Jet Airways confirmed on Thursday it was in talks with Abu Dhabi-based Etihad Airways for a potential stake sale though terms have not been finalised. “Various structures are being explored by the legal and commercial teams and care is being taken to ensure that all regulatory requirements are fully complied with,” the airline said in a filing to the BSE.
“By its very nature, there cannot, at this stage, be a firm time line as to the progress of these negotiations, considering the complexity of transnational transactions such as this, and the complexity of the legal requirements of the regulatory structure,” the company said.
Etihad is expected to pick up a 24% stake in Jet for around R1,600-1,800 crore, valuing the carrier at about R6,259-7,511 crore. Jet’s market capitalisation as per Thursday’s share price is R5,242 crore. The scrip has risen 65% since the government relaxed rules on FDI in Indian carriers. The airline reported a net loss of R1,236.10 crore in 2011-12 on revenues of R14,815.91 crore.
“From Jet Airways’ perspective, the most significant advantage from a potential deal will be more equity and access to loan funds. The main benefit to Etihad could probably largely be from better traffic feed from India into Abu Dhabi,” a recent HSBC report noted.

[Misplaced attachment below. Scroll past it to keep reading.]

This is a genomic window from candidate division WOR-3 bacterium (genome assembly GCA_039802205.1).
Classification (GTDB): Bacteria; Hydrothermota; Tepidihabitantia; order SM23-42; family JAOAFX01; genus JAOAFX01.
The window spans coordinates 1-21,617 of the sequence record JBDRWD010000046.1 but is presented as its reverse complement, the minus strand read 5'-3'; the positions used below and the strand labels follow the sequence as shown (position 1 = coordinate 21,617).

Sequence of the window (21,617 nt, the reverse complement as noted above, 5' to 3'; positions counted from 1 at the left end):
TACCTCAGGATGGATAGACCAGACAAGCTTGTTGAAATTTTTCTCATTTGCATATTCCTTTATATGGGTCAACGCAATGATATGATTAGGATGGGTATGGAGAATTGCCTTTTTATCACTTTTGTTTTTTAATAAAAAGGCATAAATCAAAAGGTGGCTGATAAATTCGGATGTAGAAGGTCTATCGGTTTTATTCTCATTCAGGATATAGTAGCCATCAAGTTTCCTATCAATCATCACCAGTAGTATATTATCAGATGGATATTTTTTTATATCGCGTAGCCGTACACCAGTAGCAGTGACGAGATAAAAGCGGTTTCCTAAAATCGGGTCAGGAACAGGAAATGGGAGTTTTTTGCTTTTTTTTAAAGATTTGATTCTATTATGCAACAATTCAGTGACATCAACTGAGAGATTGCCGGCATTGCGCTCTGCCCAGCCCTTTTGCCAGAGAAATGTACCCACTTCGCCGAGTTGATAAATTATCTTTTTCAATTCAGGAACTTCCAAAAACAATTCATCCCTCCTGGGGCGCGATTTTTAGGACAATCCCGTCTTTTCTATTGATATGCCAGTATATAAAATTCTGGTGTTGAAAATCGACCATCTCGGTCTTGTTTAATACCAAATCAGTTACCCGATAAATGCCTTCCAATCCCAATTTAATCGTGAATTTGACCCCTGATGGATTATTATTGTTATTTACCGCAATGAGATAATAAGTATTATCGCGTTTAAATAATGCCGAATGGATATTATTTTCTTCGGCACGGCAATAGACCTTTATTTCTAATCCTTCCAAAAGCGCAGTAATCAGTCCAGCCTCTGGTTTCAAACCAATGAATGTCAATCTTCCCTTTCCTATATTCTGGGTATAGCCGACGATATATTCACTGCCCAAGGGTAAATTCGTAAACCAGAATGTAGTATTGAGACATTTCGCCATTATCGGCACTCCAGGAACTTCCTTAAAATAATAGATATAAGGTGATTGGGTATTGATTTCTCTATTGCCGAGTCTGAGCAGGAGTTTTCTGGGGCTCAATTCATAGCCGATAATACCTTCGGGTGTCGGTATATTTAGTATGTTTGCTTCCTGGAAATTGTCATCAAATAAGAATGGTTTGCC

Etihad Airways is the national airline of the United Arab Emirates fully owned by the Abu Dhabi government. After starting commercial operations in November 2003, it has gained a fleet strength of 67 aircraft (a mix of Airbus, Boeing, narrow-body and wide-body aircraft including six dedicated freighters) and plans to grow to 158 aircraft by 2020. The HSBC report noted that a key feature of Etihad’s strategy so far has been its strategic partnerships and code shares with airlines all over the world.
Jet and Etihad already have a code-sharing agreement, and a tie-up could see Jet emerging as more formidable rival to Air India, while Etihad would be able to offer greater competition to Dubai-based Emirates, which carries a big slice of traffic between India and the Middle East.
Jet losses have eroded its shareholders’ equity and the net debt as at